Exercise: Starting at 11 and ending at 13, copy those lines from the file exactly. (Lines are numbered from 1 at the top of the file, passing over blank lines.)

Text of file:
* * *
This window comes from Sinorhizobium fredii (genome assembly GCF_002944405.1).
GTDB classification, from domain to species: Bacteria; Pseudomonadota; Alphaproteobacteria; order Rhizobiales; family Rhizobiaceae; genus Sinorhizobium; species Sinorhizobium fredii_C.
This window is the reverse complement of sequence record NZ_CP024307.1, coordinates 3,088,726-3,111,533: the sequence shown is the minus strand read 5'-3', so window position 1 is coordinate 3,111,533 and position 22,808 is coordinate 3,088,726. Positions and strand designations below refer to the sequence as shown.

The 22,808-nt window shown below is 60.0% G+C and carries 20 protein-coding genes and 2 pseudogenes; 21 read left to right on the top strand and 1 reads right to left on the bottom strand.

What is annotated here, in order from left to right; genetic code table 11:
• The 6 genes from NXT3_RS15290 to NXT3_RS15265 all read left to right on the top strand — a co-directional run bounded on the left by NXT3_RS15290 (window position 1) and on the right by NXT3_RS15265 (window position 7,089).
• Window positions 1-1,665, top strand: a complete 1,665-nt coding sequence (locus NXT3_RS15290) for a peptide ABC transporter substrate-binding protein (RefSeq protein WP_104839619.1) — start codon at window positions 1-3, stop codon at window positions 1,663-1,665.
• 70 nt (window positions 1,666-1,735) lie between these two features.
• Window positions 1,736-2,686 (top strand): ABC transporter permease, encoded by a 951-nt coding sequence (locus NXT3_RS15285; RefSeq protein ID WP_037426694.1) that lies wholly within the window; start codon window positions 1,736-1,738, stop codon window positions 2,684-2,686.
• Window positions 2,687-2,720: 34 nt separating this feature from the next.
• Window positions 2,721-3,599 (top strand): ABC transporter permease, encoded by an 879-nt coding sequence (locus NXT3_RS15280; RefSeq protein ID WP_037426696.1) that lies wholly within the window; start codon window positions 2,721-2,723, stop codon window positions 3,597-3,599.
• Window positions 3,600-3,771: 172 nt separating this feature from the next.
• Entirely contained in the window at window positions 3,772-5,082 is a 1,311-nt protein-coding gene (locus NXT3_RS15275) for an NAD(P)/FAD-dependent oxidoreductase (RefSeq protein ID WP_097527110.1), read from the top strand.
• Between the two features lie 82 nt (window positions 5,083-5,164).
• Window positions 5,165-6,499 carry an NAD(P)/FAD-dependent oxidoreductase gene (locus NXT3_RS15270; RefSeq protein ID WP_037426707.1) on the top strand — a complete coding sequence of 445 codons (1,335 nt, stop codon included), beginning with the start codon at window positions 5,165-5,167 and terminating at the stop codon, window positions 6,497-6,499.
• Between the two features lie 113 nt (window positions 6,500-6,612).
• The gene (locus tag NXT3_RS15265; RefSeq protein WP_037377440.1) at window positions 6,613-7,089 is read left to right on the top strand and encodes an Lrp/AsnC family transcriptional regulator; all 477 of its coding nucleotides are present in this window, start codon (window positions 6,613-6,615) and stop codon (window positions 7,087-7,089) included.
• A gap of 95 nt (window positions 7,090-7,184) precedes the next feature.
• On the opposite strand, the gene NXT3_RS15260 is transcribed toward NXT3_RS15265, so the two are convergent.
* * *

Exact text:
• Window positions 2,721-3,599 (top strand): ABC transporter permease, encoded by an 879-nt coding sequence (locus NXT3_RS15280; RefSeq protein ID WP_037426696.1) that lies wholly within the window; start codon window positions 2,721-2,723, stop codon window positions 3,597-3,599.
• Window positions 3,600-3,771: 172 nt separating this feature from the next.
• Entirely contained in the window at window positions 3,772-5,082 is a 1,311-nt protein-coding gene (locus NXT3_RS15275) for an NAD(P)/FAD-dependent oxidoreductase (RefSeq protein ID WP_097527110.1), read from the top strand.